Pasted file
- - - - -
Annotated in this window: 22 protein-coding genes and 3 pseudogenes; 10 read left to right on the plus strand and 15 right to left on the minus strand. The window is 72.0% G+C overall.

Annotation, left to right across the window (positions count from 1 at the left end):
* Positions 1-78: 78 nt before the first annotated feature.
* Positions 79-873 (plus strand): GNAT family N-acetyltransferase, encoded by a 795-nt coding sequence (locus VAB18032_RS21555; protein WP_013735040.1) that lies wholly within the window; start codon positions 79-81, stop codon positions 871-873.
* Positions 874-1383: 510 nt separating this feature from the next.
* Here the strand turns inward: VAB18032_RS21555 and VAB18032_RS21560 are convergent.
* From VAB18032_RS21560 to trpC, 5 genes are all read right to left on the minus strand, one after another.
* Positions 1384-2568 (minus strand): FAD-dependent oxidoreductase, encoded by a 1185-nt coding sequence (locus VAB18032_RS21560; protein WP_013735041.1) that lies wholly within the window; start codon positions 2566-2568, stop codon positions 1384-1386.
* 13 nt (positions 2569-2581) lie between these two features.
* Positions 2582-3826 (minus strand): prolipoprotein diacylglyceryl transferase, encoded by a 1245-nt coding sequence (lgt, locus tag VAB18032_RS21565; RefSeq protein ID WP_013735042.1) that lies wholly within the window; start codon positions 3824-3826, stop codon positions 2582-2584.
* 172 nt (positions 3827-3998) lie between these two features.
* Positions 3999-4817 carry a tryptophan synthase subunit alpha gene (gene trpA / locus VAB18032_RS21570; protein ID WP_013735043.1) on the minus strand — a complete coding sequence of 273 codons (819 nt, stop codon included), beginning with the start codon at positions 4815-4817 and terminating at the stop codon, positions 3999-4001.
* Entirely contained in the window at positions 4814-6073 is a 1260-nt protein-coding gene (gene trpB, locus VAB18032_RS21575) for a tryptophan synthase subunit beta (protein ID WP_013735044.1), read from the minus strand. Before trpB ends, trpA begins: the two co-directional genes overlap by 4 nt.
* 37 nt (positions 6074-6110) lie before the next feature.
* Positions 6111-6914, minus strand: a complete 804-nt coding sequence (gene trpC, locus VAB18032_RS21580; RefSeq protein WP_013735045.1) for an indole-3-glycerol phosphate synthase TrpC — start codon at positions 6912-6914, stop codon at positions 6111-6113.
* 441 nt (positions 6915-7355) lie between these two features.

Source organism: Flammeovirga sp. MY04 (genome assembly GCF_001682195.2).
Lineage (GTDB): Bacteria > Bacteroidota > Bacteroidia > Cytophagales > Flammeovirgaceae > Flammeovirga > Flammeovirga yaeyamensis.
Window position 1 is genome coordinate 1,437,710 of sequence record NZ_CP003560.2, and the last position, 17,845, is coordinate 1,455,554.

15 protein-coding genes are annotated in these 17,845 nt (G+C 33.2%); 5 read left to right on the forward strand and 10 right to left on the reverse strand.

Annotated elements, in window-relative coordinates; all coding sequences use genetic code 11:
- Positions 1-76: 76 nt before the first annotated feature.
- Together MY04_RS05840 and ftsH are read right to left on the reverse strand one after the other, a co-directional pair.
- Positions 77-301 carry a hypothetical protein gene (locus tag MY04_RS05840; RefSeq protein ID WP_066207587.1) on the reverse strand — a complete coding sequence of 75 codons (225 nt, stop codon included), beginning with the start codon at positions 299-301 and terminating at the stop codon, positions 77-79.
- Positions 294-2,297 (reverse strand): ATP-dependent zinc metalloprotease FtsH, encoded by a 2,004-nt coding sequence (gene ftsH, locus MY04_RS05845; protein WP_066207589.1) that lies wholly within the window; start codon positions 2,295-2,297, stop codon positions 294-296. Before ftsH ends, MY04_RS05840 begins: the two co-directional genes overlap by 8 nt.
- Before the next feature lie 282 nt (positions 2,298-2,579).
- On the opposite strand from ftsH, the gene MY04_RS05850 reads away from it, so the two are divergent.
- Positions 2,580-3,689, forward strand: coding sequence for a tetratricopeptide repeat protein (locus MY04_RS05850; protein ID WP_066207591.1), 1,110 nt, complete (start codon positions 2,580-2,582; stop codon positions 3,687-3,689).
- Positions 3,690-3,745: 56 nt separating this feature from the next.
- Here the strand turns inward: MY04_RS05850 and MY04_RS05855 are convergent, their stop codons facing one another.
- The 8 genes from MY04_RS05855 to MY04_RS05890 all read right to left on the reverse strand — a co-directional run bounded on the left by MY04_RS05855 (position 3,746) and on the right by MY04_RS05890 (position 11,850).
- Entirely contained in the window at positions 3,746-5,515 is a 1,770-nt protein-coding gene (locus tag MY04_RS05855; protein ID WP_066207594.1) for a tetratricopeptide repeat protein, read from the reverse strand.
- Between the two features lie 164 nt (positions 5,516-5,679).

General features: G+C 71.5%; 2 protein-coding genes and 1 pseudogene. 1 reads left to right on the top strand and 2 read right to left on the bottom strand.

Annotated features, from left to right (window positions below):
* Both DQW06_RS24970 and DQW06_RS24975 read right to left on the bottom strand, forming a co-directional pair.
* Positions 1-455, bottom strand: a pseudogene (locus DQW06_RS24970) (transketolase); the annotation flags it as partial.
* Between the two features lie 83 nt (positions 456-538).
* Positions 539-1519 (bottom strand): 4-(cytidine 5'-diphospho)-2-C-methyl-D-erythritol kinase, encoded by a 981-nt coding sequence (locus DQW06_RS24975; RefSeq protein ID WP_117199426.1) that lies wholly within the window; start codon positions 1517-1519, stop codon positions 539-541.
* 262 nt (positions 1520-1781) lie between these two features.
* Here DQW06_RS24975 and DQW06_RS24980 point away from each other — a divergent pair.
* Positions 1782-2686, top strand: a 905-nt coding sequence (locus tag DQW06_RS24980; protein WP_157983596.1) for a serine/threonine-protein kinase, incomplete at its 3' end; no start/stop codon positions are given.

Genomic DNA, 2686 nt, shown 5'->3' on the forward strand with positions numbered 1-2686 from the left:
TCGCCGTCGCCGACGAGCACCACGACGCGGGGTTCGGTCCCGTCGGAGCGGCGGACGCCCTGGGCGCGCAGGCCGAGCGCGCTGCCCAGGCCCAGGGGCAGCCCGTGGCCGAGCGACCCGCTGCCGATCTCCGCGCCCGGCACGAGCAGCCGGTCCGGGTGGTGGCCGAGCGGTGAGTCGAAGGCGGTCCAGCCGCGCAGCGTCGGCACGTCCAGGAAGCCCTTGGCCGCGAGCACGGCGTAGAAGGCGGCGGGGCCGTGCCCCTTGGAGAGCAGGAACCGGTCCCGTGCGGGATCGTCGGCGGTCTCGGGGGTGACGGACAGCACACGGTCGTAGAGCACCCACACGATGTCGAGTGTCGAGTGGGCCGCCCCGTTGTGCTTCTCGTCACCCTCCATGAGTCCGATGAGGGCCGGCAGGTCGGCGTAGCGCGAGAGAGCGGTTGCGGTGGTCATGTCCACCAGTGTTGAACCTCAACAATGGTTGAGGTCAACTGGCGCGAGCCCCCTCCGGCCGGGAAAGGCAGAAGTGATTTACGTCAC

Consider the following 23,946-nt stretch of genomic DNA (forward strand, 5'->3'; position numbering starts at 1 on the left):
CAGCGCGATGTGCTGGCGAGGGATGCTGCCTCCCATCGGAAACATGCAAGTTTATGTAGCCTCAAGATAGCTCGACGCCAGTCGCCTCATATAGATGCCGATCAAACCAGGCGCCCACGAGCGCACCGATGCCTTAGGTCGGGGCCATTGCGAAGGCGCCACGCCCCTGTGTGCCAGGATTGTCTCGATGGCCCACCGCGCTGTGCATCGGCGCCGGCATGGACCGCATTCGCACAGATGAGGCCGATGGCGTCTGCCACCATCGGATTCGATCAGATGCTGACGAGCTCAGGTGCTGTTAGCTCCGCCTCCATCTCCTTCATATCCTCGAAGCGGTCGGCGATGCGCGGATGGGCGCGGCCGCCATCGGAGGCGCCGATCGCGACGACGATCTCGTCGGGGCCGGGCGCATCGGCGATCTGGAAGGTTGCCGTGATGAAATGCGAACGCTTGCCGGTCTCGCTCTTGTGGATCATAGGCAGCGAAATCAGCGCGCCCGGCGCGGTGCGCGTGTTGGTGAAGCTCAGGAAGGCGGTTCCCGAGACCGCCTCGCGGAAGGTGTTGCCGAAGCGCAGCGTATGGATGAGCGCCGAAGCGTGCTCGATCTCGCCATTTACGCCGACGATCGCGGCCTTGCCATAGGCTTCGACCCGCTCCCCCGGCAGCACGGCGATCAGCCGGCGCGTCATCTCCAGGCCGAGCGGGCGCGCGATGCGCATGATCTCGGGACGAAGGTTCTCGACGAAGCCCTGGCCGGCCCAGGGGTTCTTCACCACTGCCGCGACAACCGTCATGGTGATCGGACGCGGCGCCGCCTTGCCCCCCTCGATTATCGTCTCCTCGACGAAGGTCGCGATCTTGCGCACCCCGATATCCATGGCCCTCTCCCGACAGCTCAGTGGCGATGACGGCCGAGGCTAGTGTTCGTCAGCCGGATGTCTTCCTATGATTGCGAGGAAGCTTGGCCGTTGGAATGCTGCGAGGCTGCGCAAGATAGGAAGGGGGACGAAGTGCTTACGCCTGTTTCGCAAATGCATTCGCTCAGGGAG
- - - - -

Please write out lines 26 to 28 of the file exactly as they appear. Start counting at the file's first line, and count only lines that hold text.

- Before the next feature lie 282 nt (positions 2,298-2,579).
- On the opposite strand from ftsH, the gene MY04_RS05850 reads away from it, so the two are divergent.
- Positions 2,580-3,689, forward strand: coding sequence for a tetratricopeptide repeat protein (locus MY04_RS05850; protein ID WP_066207591.1), 1,110 nt, complete (start codon positions 2,580-2,582; stop codon positions 3,687-3,689).